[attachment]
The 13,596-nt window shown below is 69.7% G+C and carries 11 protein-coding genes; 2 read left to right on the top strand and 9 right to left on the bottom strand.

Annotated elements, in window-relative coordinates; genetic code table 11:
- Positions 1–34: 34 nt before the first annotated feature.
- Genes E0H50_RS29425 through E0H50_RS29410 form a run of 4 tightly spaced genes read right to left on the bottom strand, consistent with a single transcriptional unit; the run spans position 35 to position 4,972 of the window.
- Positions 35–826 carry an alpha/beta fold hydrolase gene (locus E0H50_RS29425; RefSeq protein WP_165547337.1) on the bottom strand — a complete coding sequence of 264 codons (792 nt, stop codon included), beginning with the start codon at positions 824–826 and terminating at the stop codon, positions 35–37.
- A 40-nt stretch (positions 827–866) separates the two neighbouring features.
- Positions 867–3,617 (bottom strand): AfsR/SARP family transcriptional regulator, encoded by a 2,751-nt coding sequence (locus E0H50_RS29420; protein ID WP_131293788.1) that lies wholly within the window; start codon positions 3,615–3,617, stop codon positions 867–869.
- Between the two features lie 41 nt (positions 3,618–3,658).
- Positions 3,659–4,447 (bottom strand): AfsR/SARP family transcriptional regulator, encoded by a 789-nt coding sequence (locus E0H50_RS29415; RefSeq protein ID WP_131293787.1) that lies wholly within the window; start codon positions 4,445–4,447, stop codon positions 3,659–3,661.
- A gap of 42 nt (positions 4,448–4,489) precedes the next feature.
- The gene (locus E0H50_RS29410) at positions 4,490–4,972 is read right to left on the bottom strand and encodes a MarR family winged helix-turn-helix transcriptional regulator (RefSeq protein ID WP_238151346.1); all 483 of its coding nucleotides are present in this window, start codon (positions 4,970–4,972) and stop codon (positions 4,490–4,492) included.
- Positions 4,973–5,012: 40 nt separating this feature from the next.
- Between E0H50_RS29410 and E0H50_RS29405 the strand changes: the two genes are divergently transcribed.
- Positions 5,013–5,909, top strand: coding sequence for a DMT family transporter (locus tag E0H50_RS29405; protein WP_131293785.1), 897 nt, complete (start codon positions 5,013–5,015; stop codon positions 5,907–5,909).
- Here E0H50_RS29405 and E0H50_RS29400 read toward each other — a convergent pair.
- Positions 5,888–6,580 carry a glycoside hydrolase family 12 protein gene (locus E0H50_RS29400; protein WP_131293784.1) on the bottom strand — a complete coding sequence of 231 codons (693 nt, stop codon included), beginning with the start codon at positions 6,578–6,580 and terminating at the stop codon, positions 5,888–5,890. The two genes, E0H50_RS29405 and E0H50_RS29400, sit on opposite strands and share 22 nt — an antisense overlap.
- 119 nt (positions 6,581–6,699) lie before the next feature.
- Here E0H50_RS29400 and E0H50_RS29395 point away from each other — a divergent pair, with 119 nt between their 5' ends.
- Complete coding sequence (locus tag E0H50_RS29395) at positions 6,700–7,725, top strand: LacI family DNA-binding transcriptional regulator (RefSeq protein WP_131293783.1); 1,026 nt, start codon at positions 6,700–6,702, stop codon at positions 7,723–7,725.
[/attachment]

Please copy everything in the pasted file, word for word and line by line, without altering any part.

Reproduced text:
The 13,596-nt window shown below is 69.7% G+C and carries 11 protein-coding genes; 2 read left to right on the top strand and 9 right to left on the bottom strand.

Annotated elements, in window-relative coordinates; genetic code table 11:
- Positions 1–34: 34 nt before the first annotated feature.
- Genes E0H50_RS29425 through E0H50_RS29410 form a run of 4 tightly spaced genes read right to left on the bottom strand, consistent with a single transcriptional unit; the run spans position 35 to position 4,972 of the window.
- Positions 35–826 carry an alpha/beta fold hydrolase gene (locus E0H50_RS29425; RefSeq protein WP_165547337.1) on the bottom strand — a complete coding sequence of 264 codons (792 nt, stop codon included), beginning with the start codon at positions 824–826 and terminating at the stop codon, positions 35–37.
- A 40-nt stretch (positions 827–866) separates the two neighbouring features.
- Positions 867–3,617 (bottom strand): AfsR/SARP family transcriptional regulator, encoded by a 2,751-nt coding sequence (locus E0H50_RS29420; protein ID WP_131293788.1) that lies wholly within the window; start codon positions 3,615–3,617, stop codon positions 867–869.
- Between the two features lie 41 nt (positions 3,618–3,658).
- Positions 3,659–4,447 (bottom strand): AfsR/SARP family transcriptional regulator, encoded by a 789-nt coding sequence (locus E0H50_RS29415; RefSeq protein ID WP_131293787.1) that lies wholly within the window; start codon positions 4,445–4,447, stop codon positions 3,659–3,661.
- A gap of 42 nt (positions 4,448–4,489) precedes the next feature.
- The gene (locus E0H50_RS29410) at positions 4,490–4,972 is read right to left on the bottom strand and encodes a MarR family winged helix-turn-helix transcriptional regulator (RefSeq protein ID WP_238151346.1); all 483 of its coding nucleotides are present in this window, start codon (positions 4,970–4,972) and stop codon (positions 4,490–4,492) included.
- Positions 4,973–5,012: 40 nt separating this feature from the next.
- Between E0H50_RS29410 and E0H50_RS29405 the strand changes: the two genes are divergently transcribed.
- Positions 5,013–5,909, top strand: coding sequence for a DMT family transporter (locus tag E0H50_RS29405; protein WP_131293785.1), 897 nt, complete (start codon positions 5,013–5,015; stop codon positions 5,907–5,909).
- Here E0H50_RS29405 and E0H50_RS29400 read toward each other — a convergent pair.
- Positions 5,888–6,580 carry a glycoside hydrolase family 12 protein gene (locus E0H50_RS29400; protein WP_131293784.1) on the bottom strand — a complete coding sequence of 231 codons (693 nt, stop codon included), beginning with the start codon at positions 6,578–6,580 and terminating at the stop codon, positions 5,888–5,890. The two genes, E0H50_RS29405 and E0H50_RS29400, sit on opposite strands and share 22 nt — an antisense overlap.
- 119 nt (positions 6,581–6,699) lie before the next feature.
- Here E0H50_RS29400 and E0H50_RS29395 point away from each other — a divergent pair, with 119 nt between their 5' ends.
- Complete coding sequence (locus tag E0H50_RS29395) at positions 6,700–7,725, top strand: LacI family DNA-binding transcriptional regulator (RefSeq protein WP_131293783.1); 1,026 nt, start codon at positions 6,700–6,702, stop codon at positions 7,723–7,725.